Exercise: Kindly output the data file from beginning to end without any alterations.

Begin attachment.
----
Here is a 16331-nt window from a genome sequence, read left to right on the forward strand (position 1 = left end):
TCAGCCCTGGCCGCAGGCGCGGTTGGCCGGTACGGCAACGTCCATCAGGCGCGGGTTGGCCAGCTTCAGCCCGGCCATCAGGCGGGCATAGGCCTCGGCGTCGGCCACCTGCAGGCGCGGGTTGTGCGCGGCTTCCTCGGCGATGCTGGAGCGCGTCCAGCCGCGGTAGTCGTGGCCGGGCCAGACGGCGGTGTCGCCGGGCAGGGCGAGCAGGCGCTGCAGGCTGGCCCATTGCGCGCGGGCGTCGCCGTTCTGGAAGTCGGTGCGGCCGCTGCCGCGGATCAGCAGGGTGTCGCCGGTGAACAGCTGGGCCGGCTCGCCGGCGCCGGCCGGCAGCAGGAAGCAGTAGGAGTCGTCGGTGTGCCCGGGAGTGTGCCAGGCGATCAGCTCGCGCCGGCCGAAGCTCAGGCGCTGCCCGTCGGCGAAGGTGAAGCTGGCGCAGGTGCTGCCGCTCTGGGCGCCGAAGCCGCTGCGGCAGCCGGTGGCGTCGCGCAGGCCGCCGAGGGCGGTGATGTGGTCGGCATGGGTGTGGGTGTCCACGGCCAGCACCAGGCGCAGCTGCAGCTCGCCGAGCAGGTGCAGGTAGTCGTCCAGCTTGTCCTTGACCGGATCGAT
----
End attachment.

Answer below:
Here is a 16331-nt window from a genome sequence, read left to right on the forward strand (position 1 = left end):
TCAGCCCTGGCCGCAGGCGCGGTTGGCCGGTACGGCAACGTCCATCAGGCGCGGGTTGGCCAGCTTCAGCCCGGCCATCAGGCGGGCATAGGCCTCGGCGTCGGCCACCTGCAGGCGCGGGTTGTGCGCGGCTTCCTCGGCGATGCTGGAGCGCGTCCAGCCGCGGTAGTCGTGGCCGGGCCAGACGGCGGTGTCGCCGGGCAGGGCGAGCAGGCGCTGCAGGCTGGCCCATTGCGCGCGGGCGTCGCCGTTCTGGAAGTCGGTGCGGCCGCTGCCGCGGATCAGCAGGGTGTCGCCGGTGAACAGCTGGGCCGGCTCGCCGGCGCCGGCCGGCAGCAGGAAGCAGTAGGAGTCGTCGGTGTGCCCGGGAGTGTGCCAGGCGATCAGCTCGCGCCGGCCGAAGCTCAGGCGCTGCCCGTCGGCGAAGGTGAAGCTGGCGCAGGTGCTGCCGCTCTGGGCGCCGAAGCCGCTGCGGCAGCCGGTGGCGTCGCGCAGGCCGCCGAGGGCGGTGATGTGGTCGGCATGGGTGTGGGTGTCCACGGCCAGCACCAGGCGCAGCTGCAGCTCGCCGAGCAGGTGCAGGTAGTCGTCCAGCTTGTCCTTGACCGGATCGAT